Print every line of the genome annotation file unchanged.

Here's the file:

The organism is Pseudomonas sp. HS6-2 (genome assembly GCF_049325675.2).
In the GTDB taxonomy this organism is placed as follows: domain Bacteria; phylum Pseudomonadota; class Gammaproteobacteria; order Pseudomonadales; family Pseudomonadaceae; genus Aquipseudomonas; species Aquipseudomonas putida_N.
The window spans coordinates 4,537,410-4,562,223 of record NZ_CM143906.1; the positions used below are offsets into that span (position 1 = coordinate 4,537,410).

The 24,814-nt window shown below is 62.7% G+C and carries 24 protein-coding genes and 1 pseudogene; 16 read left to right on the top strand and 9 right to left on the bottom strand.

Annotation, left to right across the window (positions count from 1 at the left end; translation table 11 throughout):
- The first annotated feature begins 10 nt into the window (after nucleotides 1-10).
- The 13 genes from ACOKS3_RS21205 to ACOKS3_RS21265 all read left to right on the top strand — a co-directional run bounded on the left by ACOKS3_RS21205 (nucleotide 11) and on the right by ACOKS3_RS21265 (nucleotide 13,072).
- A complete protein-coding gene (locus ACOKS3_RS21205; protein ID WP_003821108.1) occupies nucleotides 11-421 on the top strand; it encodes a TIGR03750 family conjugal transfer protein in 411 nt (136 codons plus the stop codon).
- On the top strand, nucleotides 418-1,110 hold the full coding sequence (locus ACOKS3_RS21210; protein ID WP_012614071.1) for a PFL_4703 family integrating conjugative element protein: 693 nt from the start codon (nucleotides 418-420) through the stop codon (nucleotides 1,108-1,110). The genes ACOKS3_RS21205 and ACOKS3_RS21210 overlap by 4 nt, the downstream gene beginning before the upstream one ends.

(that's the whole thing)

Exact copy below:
The organism is Pseudomonas sp. HS6-2 (genome assembly GCF_049325675.2).
In the GTDB taxonomy this organism is placed as follows: domain Bacteria; phylum Pseudomonadota; class Gammaproteobacteria; order Pseudomonadales; family Pseudomonadaceae; genus Aquipseudomonas; species Aquipseudomonas putida_N.
The window spans coordinates 4,537,410-4,562,223 of record NZ_CM143906.1; the positions used below are offsets into that span (position 1 = coordinate 4,537,410).

The 24,814-nt window shown below is 62.7% G+C and carries 24 protein-coding genes and 1 pseudogene; 16 read left to right on the top strand and 9 right to left on the bottom strand.

Annotation, left to right across the window (positions count from 1 at the left end; translation table 11 throughout):
- The first annotated feature begins 10 nt into the window (after nucleotides 1-10).
- The 13 genes from ACOKS3_RS21205 to ACOKS3_RS21265 all read left to right on the top strand — a co-directional run bounded on the left by ACOKS3_RS21205 (nucleotide 11) and on the right by ACOKS3_RS21265 (nucleotide 13,072).
- A complete protein-coding gene (locus ACOKS3_RS21205; protein ID WP_003821108.1) occupies nucleotides 11-421 on the top strand; it encodes a TIGR03750 family conjugal transfer protein in 411 nt (136 codons plus the stop codon).
- On the top strand, nucleotides 418-1,110 hold the full coding sequence (locus ACOKS3_RS21210; protein ID WP_012614071.1) for a PFL_4703 family integrating conjugative element protein: 693 nt from the start codon (nucleotides 418-420) through the stop codon (nucleotides 1,108-1,110). The genes ACOKS3_RS21205 and ACOKS3_RS21210 overlap by 4 nt, the downstream gene beginning before the upstream one ends.